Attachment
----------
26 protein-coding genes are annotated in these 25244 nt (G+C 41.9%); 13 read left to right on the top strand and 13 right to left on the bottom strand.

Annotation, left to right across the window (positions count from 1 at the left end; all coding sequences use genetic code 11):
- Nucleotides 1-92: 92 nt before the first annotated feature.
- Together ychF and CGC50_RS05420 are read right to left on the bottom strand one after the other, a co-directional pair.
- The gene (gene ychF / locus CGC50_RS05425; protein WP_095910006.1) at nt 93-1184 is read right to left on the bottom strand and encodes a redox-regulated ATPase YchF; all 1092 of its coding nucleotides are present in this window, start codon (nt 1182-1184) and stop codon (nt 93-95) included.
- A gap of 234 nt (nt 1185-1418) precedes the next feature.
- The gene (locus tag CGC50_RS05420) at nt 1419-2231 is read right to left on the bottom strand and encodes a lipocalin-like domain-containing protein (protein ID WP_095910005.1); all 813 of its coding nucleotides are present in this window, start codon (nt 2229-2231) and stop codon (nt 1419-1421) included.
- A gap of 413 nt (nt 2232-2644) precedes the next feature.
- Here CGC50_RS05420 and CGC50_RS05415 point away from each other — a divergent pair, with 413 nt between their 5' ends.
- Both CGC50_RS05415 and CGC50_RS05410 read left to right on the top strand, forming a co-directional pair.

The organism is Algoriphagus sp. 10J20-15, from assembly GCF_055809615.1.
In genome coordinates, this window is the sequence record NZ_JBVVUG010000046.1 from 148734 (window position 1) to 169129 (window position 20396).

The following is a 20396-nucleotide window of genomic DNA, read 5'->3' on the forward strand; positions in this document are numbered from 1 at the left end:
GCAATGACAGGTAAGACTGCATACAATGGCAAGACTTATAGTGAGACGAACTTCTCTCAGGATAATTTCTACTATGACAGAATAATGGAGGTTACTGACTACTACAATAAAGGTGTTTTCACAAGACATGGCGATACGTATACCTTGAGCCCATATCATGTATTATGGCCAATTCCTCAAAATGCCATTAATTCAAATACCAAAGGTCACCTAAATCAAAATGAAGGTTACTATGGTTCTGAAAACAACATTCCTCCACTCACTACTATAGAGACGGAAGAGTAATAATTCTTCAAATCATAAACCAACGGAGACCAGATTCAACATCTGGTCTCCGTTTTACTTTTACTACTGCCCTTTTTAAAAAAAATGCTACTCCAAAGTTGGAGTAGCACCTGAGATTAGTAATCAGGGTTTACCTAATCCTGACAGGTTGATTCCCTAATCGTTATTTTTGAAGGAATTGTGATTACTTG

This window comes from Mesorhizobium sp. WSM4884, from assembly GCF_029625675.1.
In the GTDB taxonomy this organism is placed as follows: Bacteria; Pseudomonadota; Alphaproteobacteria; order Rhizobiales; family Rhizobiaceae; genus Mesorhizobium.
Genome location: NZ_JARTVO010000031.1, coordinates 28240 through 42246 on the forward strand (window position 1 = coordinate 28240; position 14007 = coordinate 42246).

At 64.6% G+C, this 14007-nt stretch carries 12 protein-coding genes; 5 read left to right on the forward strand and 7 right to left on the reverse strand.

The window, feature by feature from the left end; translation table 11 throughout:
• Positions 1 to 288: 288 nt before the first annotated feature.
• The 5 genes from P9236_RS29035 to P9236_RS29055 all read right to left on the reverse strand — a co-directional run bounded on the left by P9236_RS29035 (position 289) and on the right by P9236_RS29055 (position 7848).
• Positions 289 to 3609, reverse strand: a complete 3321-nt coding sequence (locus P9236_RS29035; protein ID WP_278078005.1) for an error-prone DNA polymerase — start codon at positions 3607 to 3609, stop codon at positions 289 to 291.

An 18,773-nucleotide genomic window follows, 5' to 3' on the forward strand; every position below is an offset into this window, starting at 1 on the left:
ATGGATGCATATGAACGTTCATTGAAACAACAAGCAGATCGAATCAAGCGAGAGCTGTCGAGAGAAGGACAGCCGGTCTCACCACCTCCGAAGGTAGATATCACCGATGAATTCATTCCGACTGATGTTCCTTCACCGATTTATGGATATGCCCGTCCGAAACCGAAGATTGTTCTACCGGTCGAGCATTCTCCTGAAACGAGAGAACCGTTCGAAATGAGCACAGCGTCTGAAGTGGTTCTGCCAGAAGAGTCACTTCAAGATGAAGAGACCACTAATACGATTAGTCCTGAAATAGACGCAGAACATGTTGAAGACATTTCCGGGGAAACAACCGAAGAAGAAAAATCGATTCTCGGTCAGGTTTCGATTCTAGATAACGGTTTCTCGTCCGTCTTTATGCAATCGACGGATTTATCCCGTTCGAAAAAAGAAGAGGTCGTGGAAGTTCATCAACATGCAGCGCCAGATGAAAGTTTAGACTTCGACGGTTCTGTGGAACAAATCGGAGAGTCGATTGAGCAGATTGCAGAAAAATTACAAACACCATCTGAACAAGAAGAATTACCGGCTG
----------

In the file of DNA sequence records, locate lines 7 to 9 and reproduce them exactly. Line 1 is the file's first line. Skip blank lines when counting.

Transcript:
- The gene (locus tag CGC50_RS05420) at nt 1419-2231 is read right to left on the bottom strand and encodes a lipocalin-like domain-containing protein (protein ID WP_095910005.1); all 813 of its coding nucleotides are present in this window, start codon (nt 2229-2231) and stop codon (nt 1419-1421) included.
- A gap of 413 nt (nt 2232-2644) precedes the next feature.
- Here CGC50_RS05420 and CGC50_RS05415 point away from each other — a divergent pair, with 413 nt between their 5' ends.